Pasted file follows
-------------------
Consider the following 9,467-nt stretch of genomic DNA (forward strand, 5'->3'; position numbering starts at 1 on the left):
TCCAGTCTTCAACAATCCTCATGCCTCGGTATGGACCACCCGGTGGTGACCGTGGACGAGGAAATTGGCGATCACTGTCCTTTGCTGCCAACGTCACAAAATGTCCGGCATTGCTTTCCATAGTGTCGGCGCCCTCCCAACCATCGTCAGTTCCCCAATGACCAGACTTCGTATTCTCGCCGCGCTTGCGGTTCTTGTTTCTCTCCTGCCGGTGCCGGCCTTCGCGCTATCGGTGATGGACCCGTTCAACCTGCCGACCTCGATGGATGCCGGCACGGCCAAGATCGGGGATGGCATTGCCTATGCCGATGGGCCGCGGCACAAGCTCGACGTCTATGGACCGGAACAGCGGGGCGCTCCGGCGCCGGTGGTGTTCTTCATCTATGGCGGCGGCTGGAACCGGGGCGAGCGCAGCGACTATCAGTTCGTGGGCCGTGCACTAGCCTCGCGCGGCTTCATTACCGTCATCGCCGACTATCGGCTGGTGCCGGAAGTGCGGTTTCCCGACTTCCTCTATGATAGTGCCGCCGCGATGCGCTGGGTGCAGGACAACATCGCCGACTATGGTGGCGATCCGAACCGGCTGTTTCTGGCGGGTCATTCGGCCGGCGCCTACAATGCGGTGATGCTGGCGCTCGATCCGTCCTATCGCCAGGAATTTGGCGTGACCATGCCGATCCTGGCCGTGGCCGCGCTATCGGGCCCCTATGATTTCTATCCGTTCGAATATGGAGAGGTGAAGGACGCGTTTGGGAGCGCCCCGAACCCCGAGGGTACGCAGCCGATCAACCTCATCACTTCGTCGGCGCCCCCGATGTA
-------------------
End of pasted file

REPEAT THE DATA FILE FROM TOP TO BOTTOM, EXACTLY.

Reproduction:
Consider the following 9,467-nt stretch of genomic DNA (forward strand, 5'->3'; position numbering starts at 1 on the left):
TCCAGTCTTCAACAATCCTCATGCCTCGGTATGGACCACCCGGTGGTGACCGTGGACGAGGAAATTGGCGATCACTGTCCTTTGCTGCCAACGTCACAAAATGTCCGGCATTGCTTTCCATAGTGTCGGCGCCCTCCCAACCATCGTCAGTTCCCCAATGACCAGACTTCGTATTCTCGCCGCGCTTGCGGTTCTTGTTTCTCTCCTGCCGGTGCCGGCCTTCGCGCTATCGGTGATGGACCCGTTCAACCTGCCGACCTCGATGGATGCCGGCACGGCCAAGATCGGGGATGGCATTGCCTATGCCGATGGGCCGCGGCACAAGCTCGACGTCTATGGACCGGAACAGCGGGGCGCTCCGGCGCCGGTGGTGTTCTTCATCTATGGCGGCGGCTGGAACCGGGGCGAGCGCAGCGACTATCAGTTCGTGGGCCGTGCACTAGCCTCGCGCGGCTTCATTACCGTCATCGCCGACTATCGGCTGGTGCCGGAAGTGCGGTTTCCCGACTTCCTCTATGATAGTGCCGCCGCGATGCGCTGGGTGCAGGACAACATCGCCGACTATGGTGGCGATCCGAACCGGCTGTTTCTGGCGGGTCATTCGGCCGGCGCCTACAATGCGGTGATGCTGGCGCTCGATCCGTCCTATCGCCAGGAATTTGGCGTGACCATGCCGATCCTGGCCGTGGCCGCGCTATCGGGCCCCTATGATTTCTATCCGTTCGAATATGGAGAGGTGAAGGACGCGTTTGGGAGCGCCCCGAACCCCGAGGGTACGCAGCCGATCAACCTCATCACTTCGTCGGCGCCCCCGATGTA